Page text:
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‘Viral’ Explores the Origin and Impact of Global Anti-Semitism

In Jewish communities across the United States, the signs are literally on the wall. Anti-Semitism is on the rise and attacks against Jews are becoming more violent. In 2014, 609 anti-Jewish hate crime incidents were reported to the FBI. By 2018, that number had risen by 40%. And it’s estimated that 75% of these hate crimes go unreported. The global statistics are just as alarming. A 2018 study by the European Union found that 40% of European Jews live in fear of being attacked. Through archival video and images and interviews with notables including former President Bill Clinton, former British Prime Minister Tony Blair, journalist and author Fareed Zakaria, political commentator and author George Will and historian and author Deborah Lipstadt, the documentary “Viral: Antisemitism in Four Mutations” explores the sources of and reasons behind anti-Semitic hate.

“We wanted to pick the most visible and clear examples of how anti-Semitism is presenting itself today,” filmmaker Andrew Goldberg told the Journal. “There are thousands and thousands of mutations. We chose four, but we could have done 400 or 4,000.” He zeroed in on the far right in the U.S., the anti-Israel far left in England, Islamist extremists in France, and the Hungarian government, where a propaganda campaign has made Jewish billionaire George Soros the scapegoat for the country’s problems. “In every case, the Jews are seen as a power working behind the scenes, controlling the economy,” he said. “It’s a spoke of a conspiracy wheel. And it never changes.”

Goldberg began the project in 2017, when reports of anti-Semitic vandalism and bomb threats escalated and personal attacks and rallies like Unite the Right in Charlottesville, Va., became more common. “It was not hard for us to see it coming. We thought it was time to make a film,” he said. “I thought there was a hole that needed to be filled. I don’t think the mainstream media particularly cares about this issue and the Jewish community doesn’t have a lot of allies in this fight. I wasn’t able to fundraise from a single non-Jewish organization or foundation.”

Goldberg spent three years on the project, continually researching and updating as more hate incidents occurred. More than 100 people worked on the film, including three full-time archivists. His biggest challenge was changing “very preconceived notions about what anti-Semitism is, how it works, where it comes from and what needs to be done about it. Those narratives vary greatly across the population and many of them are wildly inaccurate. It’s a struggle that we have as journalists to report things when people don’t want to hear it.”

“We wanted to pick the most visible and clear examples of how anti-Semitism is presenting itself today. There are thousands and thousands of mutations. We chose four, but we could have done 400 or 4,000.” — Andrew Goldberg

While growing up in Chicago, Goldberg encountered very little anti-Semitism, but he didn’t feel that being Jewish was an asset. “I didn’t feel like my friends and peers welcomed it. I was often the only Jew and I was always an outsider because of it whenever religion came up,” he said. “I didn’t think being Jewish had any value.” His maternal great-grandfather was a well-known cantor in Chicago, but Goldberg was raised in a Reform family by parents who were not religious. “My kids are more involved in Jewish education than I ever was,” he said, noting that his three children attend Hebrew school near their New York City home, and the family celebrates Jewish holidays and Shabbat. “We want them to have that.”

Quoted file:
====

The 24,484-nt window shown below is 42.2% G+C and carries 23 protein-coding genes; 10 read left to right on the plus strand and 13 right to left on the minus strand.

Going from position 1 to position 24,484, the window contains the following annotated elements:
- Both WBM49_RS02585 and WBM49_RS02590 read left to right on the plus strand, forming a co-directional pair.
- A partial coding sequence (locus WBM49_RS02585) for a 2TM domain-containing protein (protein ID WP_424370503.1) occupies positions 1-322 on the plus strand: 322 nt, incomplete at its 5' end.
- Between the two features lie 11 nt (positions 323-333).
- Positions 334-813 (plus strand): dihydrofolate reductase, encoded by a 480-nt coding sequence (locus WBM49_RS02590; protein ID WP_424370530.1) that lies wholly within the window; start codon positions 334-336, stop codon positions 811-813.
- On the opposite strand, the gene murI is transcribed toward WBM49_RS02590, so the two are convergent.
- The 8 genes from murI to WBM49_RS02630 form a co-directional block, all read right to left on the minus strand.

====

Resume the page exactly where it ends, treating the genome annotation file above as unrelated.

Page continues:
A genealogy buff, Goldberg traced his forebears’ Russian roots to towns in what is now Ukraine. They emigrated in the early 1900s, but their kin who remained in the town of Kremenets perished in the Holocaust, shot and thrown in a mass grave. “Viral” includes interview footage of a witness to the atrocity.

A former broadcast journalist who freelanced for ABC News and CNN, Goldberg found his way into documentary filmmaking when he was offered the chance to work on “The Armenians: A Story of Survival” in 2001. Since then, he has directed documentaries for PBS, NPR, “CBS Sunday Morning,” and has made several with Jewish themes, “Jerusalem: Center of the World” and the Emmy-winning “A Yiddish World Remembered” among them. He currently is working on a film about animal cruelty.

As for “Viral,” there are plans beyond its theatrical release. Besides a showing on PBS later this year, “We’re talking with one major educational group about distribution in high schools and colleges,” Goldberg said. “We’d really like to show it in schools with a Christian emphasis, places like that.” He believes increasing awareness and understanding is the only hope of preventing anti-Semitism from escalating further. But he’s not optimistic.

“I absolutely think it will get worse and I have no idea what will turn it around. This is an ugly world we’re living in. How can I, as a journalist and documentary filmmaker, tell someone in France what to do about Islamists? Or tell someone in Hungary what to do about the government’s propaganda campaigns that have created a Jewish bogeyman? It’s far beyond the scope of the film to come up with solutions,” he said. “But we do feel that educating the population about the problem is the most important first step.

“People need to realize it’s a problem and understand that just because visible parts of the community are doing well doesn’t mean that anti-Semitism isn’t a danger. Anti-Semitism is often the canary in the coal mine,” he said. “When it starts to emerge, you know that other problems will be coming.”

“Viral: Antisemitism in Four Mutations” opens on March 13 at the Laemmle Royal in Los Angeles and Town Center in Encino.

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